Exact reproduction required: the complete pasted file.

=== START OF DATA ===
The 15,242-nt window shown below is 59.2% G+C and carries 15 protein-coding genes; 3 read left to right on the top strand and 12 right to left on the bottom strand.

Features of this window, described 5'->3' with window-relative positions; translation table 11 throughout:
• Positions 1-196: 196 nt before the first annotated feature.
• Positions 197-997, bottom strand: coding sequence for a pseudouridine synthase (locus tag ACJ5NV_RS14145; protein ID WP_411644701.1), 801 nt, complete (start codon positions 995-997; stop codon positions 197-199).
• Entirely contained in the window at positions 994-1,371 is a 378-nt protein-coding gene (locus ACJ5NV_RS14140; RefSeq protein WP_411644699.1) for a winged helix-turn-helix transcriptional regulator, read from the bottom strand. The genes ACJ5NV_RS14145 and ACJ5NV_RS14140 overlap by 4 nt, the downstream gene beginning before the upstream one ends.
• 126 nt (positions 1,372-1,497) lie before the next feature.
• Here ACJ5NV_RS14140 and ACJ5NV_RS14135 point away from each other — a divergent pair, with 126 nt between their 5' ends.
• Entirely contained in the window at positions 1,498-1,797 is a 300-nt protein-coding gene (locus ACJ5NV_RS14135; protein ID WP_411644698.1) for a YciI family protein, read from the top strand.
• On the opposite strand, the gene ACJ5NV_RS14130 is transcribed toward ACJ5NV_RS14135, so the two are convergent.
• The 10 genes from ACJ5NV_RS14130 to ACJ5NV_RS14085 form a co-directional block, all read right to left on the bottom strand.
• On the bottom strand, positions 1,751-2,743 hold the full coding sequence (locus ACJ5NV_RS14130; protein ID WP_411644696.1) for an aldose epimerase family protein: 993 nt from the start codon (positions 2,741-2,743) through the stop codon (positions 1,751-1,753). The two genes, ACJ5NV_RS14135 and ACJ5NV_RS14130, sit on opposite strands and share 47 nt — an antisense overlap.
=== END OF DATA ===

The 15,242-nt window shown below is 59.2% G+C and carries 15 protein-coding genes; 3 read left to right on the top strand and 12 right to left on the bottom strand.

Features of this window, described 5'->3' with window-relative positions; translation table 11 throughout:
• Positions 1-196: 196 nt before the first annotated feature.
• Positions 197-997, bottom strand: coding sequence for a pseudouridine synthase (locus tag ACJ5NV_RS14145; protein ID WP_411644701.1), 801 nt, complete (start codon positions 995-997; stop codon positions 197-199).
• Entirely contained in the window at positions 994-1,371 is a 378-nt protein-coding gene (locus ACJ5NV_RS14140; RefSeq protein WP_411644699.1) for a winged helix-turn-helix transcriptional regulator, read from the bottom strand. The genes ACJ5NV_RS14145 and ACJ5NV_RS14140 overlap by 4 nt, the downstream gene beginning before the upstream one ends.
• 126 nt (positions 1,372-1,497) lie before the next feature.
• Here ACJ5NV_RS14140 and ACJ5NV_RS14135 point away from each other — a divergent pair, with 126 nt between their 5' ends.
• Entirely contained in the window at positions 1,498-1,797 is a 300-nt protein-coding gene (locus ACJ5NV_RS14135; protein ID WP_411644698.1) for a YciI family protein, read from the top strand.
• On the opposite strand, the gene ACJ5NV_RS14130 is transcribed toward ACJ5NV_RS14135, so the two are convergent.
• The 10 genes from ACJ5NV_RS14130 to ACJ5NV_RS14085 form a co-directional block, all read right to left on the bottom strand.
• On the bottom strand, positions 1,751-2,743 hold the full coding sequence (locus ACJ5NV_RS14130; protein ID WP_411644696.1) for an aldose epimerase family protein: 993 nt from the start codon (positions 2,741-2,743) through the stop codon (positions 1,751-1,753). The two genes, ACJ5NV_RS14135 and ACJ5NV_RS14130, sit on opposite strands and share 47 nt — an antisense overlap.